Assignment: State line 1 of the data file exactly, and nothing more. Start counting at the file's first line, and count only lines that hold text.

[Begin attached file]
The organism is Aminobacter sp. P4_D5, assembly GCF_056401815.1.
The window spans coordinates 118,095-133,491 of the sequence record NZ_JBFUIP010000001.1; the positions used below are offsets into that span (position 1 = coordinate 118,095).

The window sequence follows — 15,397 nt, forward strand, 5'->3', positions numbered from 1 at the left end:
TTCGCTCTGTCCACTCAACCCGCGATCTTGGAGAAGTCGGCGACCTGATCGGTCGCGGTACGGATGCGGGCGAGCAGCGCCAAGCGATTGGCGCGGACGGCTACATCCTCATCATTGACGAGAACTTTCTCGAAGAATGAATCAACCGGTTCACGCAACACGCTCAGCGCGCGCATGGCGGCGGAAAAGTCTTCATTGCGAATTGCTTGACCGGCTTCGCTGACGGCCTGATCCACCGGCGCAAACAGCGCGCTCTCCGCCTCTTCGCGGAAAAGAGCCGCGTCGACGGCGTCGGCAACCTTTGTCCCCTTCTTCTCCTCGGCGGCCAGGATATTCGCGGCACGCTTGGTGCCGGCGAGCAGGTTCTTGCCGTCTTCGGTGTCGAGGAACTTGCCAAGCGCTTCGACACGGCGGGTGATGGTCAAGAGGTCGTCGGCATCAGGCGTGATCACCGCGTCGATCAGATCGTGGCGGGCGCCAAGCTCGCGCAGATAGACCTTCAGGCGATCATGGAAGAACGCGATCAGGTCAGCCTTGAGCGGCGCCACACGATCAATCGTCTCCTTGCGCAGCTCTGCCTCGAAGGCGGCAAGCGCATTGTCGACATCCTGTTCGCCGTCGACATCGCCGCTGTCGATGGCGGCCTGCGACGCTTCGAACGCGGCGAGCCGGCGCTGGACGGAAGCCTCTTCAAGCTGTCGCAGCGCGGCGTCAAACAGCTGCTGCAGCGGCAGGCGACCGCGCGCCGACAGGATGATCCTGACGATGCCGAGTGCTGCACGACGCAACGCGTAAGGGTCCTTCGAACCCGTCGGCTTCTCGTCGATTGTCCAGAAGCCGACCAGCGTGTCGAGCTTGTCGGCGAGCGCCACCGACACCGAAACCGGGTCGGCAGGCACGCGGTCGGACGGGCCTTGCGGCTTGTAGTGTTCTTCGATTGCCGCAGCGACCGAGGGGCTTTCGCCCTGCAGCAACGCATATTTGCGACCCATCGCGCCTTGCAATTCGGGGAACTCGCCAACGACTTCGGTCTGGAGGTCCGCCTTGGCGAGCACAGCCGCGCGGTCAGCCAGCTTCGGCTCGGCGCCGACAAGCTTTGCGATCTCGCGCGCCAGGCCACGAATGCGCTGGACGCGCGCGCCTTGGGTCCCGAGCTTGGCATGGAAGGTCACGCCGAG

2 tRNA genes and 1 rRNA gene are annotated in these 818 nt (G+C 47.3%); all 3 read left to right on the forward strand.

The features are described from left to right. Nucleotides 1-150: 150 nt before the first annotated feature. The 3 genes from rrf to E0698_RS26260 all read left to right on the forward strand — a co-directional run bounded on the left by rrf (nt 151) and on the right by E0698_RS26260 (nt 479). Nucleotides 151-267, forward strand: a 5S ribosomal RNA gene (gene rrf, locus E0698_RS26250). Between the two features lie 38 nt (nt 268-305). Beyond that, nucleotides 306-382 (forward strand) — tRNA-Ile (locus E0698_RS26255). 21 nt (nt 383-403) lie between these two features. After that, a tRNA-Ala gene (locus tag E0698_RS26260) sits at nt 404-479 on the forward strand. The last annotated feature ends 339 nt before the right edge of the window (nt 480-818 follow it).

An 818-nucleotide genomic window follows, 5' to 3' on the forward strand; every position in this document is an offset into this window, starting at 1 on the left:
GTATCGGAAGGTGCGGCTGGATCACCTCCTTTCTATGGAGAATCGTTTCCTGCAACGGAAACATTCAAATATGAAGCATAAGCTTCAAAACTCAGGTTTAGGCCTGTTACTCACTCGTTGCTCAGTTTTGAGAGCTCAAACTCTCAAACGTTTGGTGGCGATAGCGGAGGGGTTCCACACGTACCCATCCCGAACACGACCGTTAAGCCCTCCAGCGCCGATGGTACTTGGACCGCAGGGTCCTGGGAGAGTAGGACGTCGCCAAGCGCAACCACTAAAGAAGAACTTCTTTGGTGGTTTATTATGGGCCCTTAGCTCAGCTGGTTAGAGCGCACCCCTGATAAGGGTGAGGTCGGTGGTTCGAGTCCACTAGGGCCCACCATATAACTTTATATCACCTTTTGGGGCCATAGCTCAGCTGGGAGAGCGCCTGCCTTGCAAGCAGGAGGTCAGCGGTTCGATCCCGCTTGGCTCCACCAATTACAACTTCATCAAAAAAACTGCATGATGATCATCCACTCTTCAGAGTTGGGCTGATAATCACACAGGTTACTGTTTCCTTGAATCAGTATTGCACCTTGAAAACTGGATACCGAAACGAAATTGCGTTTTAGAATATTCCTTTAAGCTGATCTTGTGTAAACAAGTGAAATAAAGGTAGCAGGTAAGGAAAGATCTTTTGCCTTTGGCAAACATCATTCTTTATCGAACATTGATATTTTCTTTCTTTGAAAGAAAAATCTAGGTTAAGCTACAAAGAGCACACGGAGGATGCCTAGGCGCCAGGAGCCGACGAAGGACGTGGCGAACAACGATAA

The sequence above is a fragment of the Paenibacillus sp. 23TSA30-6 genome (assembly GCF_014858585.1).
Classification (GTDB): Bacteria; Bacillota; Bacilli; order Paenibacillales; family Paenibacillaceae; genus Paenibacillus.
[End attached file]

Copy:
The organism is Aminobacter sp. P4_D5, assembly GCF_056401815.1.